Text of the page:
|US8337482||25 Dec 2012||The Invention Science Fund I, Llc||System for perfusion management|
|US8353896||4 May 2006||15 Jan 2013||The Invention Science Fund I, Llc||Controllable release nasal system|
|US8361013||29 Jan 2013||The Invention Science Fund I, Llc||Telescoping perfusion management system|
|US8361014||9 Aug 2007||29 Jan 2013||The Invention Science Fund I, Llc||Telescoping perfusion management system|
|US8361056||29 Jan 2013||The Invention Science Fund I, Llc||System with a reservoir for perfusion management|
|US8372032||9 Aug 2007||12 Feb 2013||The Invention Science Fund I, Llc||Telescoping perfusion management system|
|US8388573||28 Jun 2006||5 Mar 2013||Abbott Cardiovascular Systems Inc.||Local delivery with a balloon covered by a cage|
|US8398706||19 Mar 2013||Advanced Cardiovascular Systems, Inc.||Drug delivery after biodegradation of the stent scaffolding|
|US8435550||7 May 2013||Abbot Cardiovascular Systems Inc.||Anti-proliferative and anti-inflammatory agent combination for treatment of vascular disorders with an implantable medical device|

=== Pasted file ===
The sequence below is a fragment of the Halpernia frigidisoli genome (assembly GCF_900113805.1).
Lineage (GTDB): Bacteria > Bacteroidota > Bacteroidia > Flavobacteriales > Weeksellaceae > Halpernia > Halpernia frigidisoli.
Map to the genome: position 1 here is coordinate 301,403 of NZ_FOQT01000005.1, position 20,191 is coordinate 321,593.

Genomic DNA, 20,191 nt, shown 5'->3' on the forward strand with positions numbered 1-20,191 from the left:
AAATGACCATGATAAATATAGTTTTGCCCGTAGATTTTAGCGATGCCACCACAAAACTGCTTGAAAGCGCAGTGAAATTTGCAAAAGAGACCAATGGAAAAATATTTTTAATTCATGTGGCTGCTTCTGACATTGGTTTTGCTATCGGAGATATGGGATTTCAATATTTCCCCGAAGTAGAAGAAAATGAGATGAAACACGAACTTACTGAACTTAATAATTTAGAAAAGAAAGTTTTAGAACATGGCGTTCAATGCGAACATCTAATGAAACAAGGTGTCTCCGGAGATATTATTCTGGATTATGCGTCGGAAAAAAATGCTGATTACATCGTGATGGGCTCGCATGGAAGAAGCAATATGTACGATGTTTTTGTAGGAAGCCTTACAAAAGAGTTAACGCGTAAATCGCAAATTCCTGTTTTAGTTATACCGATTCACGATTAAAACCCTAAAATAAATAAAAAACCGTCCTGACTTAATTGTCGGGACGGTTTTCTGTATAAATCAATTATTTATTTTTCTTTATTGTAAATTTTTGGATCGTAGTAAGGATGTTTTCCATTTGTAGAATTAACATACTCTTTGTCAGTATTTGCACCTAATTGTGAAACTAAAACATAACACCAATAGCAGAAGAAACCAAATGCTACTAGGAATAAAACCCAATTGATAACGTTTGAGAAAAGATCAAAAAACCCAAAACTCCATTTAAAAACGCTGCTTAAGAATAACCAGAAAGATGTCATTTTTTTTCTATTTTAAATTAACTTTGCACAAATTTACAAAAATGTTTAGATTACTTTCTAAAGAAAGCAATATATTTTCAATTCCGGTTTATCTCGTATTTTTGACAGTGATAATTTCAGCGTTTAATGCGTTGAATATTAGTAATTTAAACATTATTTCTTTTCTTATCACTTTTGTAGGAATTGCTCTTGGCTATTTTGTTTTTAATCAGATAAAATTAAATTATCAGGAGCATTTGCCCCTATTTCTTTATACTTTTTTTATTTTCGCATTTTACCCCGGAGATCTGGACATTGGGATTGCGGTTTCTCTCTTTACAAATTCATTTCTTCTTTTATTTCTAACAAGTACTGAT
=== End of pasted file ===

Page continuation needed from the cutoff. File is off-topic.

|US8439968||22 Mar 2011||14 May 2013||Innovational Holdings, Llc||Expandable medical device for delivery of beneficial agent|
|US8449602||28 May 2013||Medtronic Vascular, Inc.||Methods for using a stent having nanoporous layers|
|US8449901||7 Mar 2006||28 May 2013||Innovational Holdings, Llc||Implantable medical device with beneficial agent concentration gradient|
|US8460358||11 Jun 2013||J.W. Medical Systems, Ltd.||Rapid exchange interventional devices and methods|
|US8469968||18 Jul 2011||25 Jun 2013||Abbott Cardiovascular Systems Inc.||Methods of treatment with drug delivery after biodegradation of the stent scaffolding|
|US8486132||22 Mar 2007||16 Jul 2013||J.W. Medical Systems Ltd.||Devices and methods for controlling expandable prostheses during deployment|
|US8512219||19 Mar 2007||20 Aug 2013||The Invention Science Fund I, Llc||Bioelectromagnetic interface system|
|US8545550||24 Jul 2012||1 Oct 2013||Biosensors International Group, Ltd.||Drug-delivery endovascular stent and method for treating restenosis|
|US8556849||12 Jan 2012||15 Oct 2013||Abbott Cardiovascular Systems Inc.||Methods and devices for eluting agents to a vessel|
|US8556880||5 Sep 2008||15 Oct 2013||Boston Scientific Scimed, Inc.||Methods and devices for local therapeutic agent delivery to heart valves|
|US8562669||26 Jun 2008||22 Oct 2013||Abbott Cardiovascular Systems Inc.||Methods of application of coatings composed of hydrophobic, high glass transition polymers with tunable drug release rates|
|US8573150||14 Nov 2008||5 Nov 2013||Biosensors International Group, Ltd.||Automated stent coating apparatus and method|
|US8574282||1 Apr 2011||5 Nov 2013||J.W. Medical Systems Ltd.||Apparatus and methods for delivery of braided prostheses|
|US8585747||10 Dec 2007||19 Nov 2013||J.W. Medical Systems Ltd.||Devices and methods for controlling and indicating the length of an interventional element|